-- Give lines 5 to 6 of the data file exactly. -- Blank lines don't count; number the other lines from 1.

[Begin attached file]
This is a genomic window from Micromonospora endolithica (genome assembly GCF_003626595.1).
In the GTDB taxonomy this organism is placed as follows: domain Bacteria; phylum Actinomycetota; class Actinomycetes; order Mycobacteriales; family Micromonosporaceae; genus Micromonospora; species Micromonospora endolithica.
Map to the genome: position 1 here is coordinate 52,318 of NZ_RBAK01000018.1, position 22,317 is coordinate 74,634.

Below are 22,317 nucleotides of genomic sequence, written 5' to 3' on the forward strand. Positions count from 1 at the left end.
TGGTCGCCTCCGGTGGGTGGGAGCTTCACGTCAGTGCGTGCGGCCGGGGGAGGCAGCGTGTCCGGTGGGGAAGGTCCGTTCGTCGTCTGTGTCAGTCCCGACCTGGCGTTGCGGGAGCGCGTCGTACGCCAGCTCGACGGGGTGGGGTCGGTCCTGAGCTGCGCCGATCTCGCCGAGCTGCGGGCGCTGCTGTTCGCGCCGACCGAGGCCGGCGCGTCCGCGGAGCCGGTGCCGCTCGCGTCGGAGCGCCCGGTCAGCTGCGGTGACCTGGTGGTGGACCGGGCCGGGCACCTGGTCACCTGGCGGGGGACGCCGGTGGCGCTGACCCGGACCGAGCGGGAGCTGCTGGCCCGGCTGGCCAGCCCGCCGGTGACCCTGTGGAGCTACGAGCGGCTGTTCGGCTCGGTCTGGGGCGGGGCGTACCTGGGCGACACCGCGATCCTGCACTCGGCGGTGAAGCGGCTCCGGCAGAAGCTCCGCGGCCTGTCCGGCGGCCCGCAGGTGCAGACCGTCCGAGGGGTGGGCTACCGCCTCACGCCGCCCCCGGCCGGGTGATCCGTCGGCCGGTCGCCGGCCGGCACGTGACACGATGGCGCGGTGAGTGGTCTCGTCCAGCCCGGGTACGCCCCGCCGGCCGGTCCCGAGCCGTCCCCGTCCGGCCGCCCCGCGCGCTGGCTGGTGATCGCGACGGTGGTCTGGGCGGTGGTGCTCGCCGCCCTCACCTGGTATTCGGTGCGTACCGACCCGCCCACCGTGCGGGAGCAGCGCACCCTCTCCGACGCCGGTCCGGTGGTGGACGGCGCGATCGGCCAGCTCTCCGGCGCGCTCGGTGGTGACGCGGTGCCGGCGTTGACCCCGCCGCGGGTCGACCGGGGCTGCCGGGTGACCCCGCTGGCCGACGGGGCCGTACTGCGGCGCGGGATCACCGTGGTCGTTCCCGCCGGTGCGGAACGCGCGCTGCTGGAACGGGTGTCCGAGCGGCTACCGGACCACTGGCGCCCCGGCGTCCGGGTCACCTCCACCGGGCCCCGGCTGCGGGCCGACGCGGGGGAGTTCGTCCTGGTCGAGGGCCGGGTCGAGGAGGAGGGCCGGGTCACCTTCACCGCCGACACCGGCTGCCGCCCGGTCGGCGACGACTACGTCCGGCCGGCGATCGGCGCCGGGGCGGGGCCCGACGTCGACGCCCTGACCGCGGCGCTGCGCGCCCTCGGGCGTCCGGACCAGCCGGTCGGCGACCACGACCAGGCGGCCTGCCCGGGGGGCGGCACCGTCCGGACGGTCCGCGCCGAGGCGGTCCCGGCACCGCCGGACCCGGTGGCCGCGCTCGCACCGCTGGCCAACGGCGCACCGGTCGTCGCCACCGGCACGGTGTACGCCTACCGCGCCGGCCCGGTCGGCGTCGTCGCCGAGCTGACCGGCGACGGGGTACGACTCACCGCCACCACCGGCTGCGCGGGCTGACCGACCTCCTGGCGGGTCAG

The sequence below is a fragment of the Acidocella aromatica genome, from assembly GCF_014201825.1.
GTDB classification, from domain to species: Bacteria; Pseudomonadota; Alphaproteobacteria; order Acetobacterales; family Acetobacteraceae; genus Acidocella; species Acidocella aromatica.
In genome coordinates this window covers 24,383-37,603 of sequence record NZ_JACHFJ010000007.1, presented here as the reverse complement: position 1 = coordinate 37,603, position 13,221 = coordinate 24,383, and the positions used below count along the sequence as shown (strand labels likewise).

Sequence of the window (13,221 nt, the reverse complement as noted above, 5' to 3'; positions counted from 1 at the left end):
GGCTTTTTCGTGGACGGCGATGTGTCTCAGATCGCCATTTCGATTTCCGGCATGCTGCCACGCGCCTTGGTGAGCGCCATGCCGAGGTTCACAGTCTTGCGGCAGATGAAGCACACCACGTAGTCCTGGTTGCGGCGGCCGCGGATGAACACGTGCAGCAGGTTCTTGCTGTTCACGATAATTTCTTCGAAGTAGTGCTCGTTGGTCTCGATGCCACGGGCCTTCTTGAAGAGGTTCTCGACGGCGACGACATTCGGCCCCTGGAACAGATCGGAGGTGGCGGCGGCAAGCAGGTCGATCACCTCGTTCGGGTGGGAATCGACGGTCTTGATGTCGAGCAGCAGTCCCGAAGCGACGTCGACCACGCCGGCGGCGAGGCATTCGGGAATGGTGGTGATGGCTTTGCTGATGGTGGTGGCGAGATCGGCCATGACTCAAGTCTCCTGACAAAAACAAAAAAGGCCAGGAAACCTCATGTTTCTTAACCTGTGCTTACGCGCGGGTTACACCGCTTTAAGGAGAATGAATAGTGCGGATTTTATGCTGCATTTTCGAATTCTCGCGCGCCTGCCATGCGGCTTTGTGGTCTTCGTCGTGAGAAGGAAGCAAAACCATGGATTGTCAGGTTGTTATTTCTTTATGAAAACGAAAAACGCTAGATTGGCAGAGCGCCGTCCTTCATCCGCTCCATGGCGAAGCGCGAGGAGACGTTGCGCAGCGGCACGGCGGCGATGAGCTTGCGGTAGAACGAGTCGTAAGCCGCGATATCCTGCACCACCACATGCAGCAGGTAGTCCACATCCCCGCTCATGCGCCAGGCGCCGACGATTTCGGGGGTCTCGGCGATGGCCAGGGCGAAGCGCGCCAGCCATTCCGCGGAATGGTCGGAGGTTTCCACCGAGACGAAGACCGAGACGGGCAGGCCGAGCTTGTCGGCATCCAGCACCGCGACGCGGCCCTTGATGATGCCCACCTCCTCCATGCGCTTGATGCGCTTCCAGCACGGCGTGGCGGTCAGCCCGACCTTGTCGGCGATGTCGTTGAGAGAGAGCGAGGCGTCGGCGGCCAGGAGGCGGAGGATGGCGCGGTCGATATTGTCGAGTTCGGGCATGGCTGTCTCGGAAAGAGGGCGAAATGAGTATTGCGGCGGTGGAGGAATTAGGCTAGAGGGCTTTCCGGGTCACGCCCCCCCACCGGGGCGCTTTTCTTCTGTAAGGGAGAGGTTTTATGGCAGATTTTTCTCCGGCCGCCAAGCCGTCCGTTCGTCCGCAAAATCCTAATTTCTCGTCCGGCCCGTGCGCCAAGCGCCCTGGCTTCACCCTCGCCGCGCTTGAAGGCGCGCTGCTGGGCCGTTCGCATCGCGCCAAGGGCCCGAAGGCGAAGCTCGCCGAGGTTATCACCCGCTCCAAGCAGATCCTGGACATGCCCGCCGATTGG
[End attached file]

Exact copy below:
TGGTCGCCTCCGGTGGGTGGGAGCTTCACGTCAGTGCGTGCGGCCGGGGGAGGCAGCGTGTCCGGTGGGGAAGGTCCGTTCGTCGTCTGTGTCAGTCCCGACCTGGCGTTGCGGGAGCGCGTCGTACGCCAGCTCGACGGGGTGGGGTCGGTCCTGAGCTGCGCCGATCTCGCCGAGCTGCGGGCGCTGCTGTTCGCGCCGACCGAGGCCGGCGCGTCCGCGGAGCCGGTGCCGCTCGCGTCGGAGCGCCCGGTCAGCTGCGGTGACCTGGTGGTGGACCGGGCCGGGCACCTGGTCACCTGGCGGGGGACGCCGGTGGCGCTGACCCGGACCGAGCGGGAGCTGCTGGCCCGGCTGGCCAGCCCGCCGGTGACCCTGTGGAGCTACGAGCGGCTGTTCGGCTCGGTCTGGGGCGGGGCGTACCTGGGCGACACCGCGATCCTGCACTCGGCGGTGAAGCGGCTCCGGCAGAAGCTCCGCGGCCTGTCCGGCGGCCCGCAGGTGCAGACCGTCCGAGGGGTGGGCTACCGCCTCACGCCGCCCCCGGCCGGGTGATCCGTCGGCCGGTCGCCGGCCGGCACGTGACACGATGGCGCGGTGAGTGGTCTCGTCCAGCCCGGGTACGCCCCGCCGGCCGGTCCCGAGCCGTCCCCGTCCGGCCGCCCCGCGCGCTGGCTGGTGATCGCGACGGTGGTCTGGGCGGTGGTGCTCGCCGCCCTCACCTGGTATTCGGTGCGTACCGACCCGCCCACCGTGCGGGAGCAGCGCACCCTCTCCGACGCCGGTCCGGTGGTGGACGGCGCGATCGGCCAGCTCTCCGGCGCGCTCGGTGGTGACGCGGTGCCGGCGTTGACCCCGCCGCGGGTCGACCGGGGCTGCCGGGTGACCCCGCTGGCCGACGGGGCCGTACTGCGGCGCGGGATCACCGTGGTCGTTCCCGCCGGTGCGGAACGCGCGCTGCTGGAACGGGTGTCCGAGCGGCTACCGGACCACTGGCGCCCCGGCGTCCGGGTCACCTCCACCGGGCCCCGGCTGCGGGCCGACGCGGGGGAGTTCGTCCTGGTCGAGGGCCGGGTCGAGGAGGAGGGCCGGGTCACCTTCACCGCCGACACCGGCTGCCGCCCGGTCGGCGACGACTACGTCCGGCCGGCGATCGGCGCCGGGGCGGGGCCCGACGTCGACGCCCTGACCGCGGCGCTGCGCGCCCTCGGGCGTCCGGACCAGCCGGTCGGCGACCACGACCAGGCGGCCTGCCCGGGGGGCGGCACCGTCCGGACGGTCCGCGCCGAGGCGGTCCCGGCACCGCCGGACCCGGTGGCCGCGCTCGCACCGCTGGCCAACGGCGCACCGGTCGTCGCCACCGGCACGGTGTACGCCTACCGCGCCGGCCCGGTCGGCGTCGTCGCCGAGCTGACCGGCGACGGGGTACGACTCACCGCCACCACCGGCTGCGCGGGCTGACCGACCTCCTGGCGGGTCAG

The sequence below is a fragment of the Acidocella aromatica genome, from assembly GCF_014201825.1.